On The Future Fire website, Djibril al-Ayad has written a thoughtful review of Douglas Thompson’s comic-poetic satire The Rhymer, an Heredyssey. Djibril starts the review with the observation that The Rhymer is “one of the more surreal and absurdist tales Thompson has written” and goes on to add that it is “entirely written in a style somewhere between free-association, free-verse, and comic semi-rhyme, which sounds like it would be hard to read, but actually isn’t”. Confessing “to not particularly liking any of the characters, or indeed the narrative voice, but I did find it pleasant to read, challenging in the way that literature should be, and sometimes startlingly original.”
Describing The Rhymer as a “deeply satirical and allegorical book”, Djibril admits that the style is “challenging to define—and occasionally distracting to read. Narrated in the first person by an obsessive rhymer, all narrative, description, action, dialogue and quoted speech or text are peppered with random, strained, sometimes inappropriate or malapropos rhyming, semi-rhyming or alliterating words.” When the narrator reports others’ speech in the same way it is “a hint to the reader that not all in the world of this novel is as it is being described”.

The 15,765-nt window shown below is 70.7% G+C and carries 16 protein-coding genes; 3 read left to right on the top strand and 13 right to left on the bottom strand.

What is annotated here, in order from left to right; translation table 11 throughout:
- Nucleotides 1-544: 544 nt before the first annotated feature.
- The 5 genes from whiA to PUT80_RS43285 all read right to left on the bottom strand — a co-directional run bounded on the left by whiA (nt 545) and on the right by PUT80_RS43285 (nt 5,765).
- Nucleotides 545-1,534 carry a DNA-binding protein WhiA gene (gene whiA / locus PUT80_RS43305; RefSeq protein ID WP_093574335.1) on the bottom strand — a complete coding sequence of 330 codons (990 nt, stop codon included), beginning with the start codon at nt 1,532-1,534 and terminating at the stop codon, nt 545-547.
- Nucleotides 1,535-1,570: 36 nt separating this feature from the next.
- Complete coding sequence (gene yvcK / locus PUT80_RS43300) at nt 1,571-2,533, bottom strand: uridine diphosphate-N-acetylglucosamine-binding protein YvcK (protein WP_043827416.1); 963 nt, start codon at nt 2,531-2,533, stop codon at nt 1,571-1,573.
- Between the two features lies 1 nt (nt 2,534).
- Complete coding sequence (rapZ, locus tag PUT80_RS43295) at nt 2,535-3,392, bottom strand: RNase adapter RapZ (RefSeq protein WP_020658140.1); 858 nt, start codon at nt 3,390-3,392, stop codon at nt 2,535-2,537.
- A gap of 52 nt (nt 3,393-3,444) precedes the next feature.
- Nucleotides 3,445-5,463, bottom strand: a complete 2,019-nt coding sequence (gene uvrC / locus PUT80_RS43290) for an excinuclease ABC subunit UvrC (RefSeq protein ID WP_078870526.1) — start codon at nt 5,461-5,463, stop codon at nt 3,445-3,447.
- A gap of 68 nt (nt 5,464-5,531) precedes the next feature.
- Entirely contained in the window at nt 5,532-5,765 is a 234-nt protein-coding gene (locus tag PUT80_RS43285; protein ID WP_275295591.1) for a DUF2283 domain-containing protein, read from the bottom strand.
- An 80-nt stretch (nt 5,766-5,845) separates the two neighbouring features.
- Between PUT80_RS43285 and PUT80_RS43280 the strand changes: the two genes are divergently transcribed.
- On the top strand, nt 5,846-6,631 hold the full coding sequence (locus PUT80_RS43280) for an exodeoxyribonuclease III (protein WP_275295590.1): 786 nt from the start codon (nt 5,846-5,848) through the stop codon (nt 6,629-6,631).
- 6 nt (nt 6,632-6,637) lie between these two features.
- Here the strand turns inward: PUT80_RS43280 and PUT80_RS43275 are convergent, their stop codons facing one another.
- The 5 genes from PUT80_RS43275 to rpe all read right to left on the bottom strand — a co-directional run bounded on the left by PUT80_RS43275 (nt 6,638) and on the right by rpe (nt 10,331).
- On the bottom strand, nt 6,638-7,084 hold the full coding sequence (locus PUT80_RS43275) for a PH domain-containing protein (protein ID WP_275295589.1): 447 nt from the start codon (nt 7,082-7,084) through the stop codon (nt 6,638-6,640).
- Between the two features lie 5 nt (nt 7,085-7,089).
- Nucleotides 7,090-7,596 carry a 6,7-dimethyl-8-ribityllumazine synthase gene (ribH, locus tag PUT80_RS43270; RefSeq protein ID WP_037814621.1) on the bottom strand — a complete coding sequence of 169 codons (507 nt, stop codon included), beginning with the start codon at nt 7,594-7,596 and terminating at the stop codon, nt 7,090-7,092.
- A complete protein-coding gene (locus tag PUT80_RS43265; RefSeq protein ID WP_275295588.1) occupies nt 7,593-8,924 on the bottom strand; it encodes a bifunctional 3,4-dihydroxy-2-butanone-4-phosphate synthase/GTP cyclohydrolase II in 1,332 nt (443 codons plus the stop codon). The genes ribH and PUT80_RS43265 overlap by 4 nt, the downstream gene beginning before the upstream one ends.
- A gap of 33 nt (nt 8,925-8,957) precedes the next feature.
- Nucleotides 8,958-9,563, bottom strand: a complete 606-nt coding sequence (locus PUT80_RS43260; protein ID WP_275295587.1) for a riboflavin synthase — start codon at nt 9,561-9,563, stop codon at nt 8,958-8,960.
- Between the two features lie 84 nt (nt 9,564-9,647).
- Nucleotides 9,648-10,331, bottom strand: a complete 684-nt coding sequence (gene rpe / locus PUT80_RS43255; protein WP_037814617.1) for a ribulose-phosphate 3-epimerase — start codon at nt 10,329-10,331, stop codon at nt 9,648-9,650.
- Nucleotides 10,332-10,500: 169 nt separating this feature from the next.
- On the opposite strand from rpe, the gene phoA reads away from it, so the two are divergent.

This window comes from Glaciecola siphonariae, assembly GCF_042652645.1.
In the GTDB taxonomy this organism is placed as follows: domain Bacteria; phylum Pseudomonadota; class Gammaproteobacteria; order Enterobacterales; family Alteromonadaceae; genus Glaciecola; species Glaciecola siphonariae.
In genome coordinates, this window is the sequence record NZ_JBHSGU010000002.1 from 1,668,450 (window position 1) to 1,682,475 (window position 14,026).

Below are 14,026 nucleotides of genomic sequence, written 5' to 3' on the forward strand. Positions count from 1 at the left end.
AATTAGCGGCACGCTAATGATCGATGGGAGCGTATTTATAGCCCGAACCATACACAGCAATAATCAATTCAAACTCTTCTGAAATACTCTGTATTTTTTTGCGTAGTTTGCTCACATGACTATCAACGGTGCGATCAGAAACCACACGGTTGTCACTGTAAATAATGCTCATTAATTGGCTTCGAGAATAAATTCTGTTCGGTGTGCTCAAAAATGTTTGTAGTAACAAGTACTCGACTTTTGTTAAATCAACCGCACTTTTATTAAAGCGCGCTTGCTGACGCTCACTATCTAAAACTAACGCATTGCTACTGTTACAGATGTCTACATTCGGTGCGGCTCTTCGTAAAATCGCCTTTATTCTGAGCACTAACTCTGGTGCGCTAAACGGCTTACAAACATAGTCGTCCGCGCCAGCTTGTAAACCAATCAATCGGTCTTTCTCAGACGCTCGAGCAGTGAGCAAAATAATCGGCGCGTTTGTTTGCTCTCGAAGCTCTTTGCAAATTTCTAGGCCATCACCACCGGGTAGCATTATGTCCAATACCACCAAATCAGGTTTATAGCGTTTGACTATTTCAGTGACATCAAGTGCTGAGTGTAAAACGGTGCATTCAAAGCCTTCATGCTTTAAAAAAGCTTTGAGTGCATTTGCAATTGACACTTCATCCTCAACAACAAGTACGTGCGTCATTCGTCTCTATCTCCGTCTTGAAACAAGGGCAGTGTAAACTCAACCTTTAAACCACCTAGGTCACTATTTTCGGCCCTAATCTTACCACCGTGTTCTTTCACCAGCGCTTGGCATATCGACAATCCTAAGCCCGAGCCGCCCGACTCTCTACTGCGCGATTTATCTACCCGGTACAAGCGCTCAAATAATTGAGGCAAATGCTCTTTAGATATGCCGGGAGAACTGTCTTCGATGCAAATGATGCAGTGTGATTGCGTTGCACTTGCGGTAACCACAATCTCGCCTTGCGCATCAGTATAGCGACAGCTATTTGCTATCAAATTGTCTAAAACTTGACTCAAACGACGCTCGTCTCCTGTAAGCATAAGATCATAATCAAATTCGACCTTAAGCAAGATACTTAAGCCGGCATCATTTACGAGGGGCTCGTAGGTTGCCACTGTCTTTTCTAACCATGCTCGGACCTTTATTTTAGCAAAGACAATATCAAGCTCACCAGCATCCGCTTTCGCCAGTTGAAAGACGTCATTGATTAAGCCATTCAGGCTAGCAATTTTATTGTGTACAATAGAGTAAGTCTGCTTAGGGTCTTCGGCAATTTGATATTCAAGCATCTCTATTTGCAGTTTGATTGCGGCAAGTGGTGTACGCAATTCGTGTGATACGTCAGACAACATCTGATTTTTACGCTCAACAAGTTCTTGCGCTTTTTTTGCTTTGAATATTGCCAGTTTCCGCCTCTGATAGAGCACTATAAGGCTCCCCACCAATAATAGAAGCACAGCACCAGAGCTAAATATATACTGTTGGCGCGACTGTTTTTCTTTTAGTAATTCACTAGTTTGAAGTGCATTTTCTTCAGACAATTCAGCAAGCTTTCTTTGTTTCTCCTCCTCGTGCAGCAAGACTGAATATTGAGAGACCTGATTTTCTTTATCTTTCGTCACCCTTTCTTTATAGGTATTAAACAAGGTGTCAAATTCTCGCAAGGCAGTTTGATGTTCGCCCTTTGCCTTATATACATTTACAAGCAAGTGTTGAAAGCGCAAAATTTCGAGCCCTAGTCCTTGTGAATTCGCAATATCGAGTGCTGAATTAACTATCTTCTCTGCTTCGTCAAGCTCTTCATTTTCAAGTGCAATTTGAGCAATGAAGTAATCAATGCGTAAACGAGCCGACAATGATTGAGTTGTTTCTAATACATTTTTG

Summarising the story, Djibril identifies that the protagonist “one might even say the only real character, is the narrator, an aged, unwashed, amnesiac tramp with antisocial habits but a gift of the gab” who is attempting to “catch up with his world-famous but corrupt brother”, adding that the “fortunes of both turn on a dime, sometimes reversing or plunging to hell at the turn of a page—in time-honored story-telling tradition”.
Djibril admits that the review “has not really done justice to the turns and twists” of the novel, “partly because it would be unfair to give too much away, and partly because any attempt to summarize the plot in this medium would be inadequate”. In conclusion Djibril says that The Rhymer “is clearly a painstakingly and expertly crafted piece of writing, speaking to surrealist and absurdist aesthetics as well as the antiquarian’s love of subverted folklore and retro-science fiction. As often with Thompson’s novels, I came out of reading this book not entirely unambivalent, but certainly not unmoved.”
You can read Djibril’s full review here.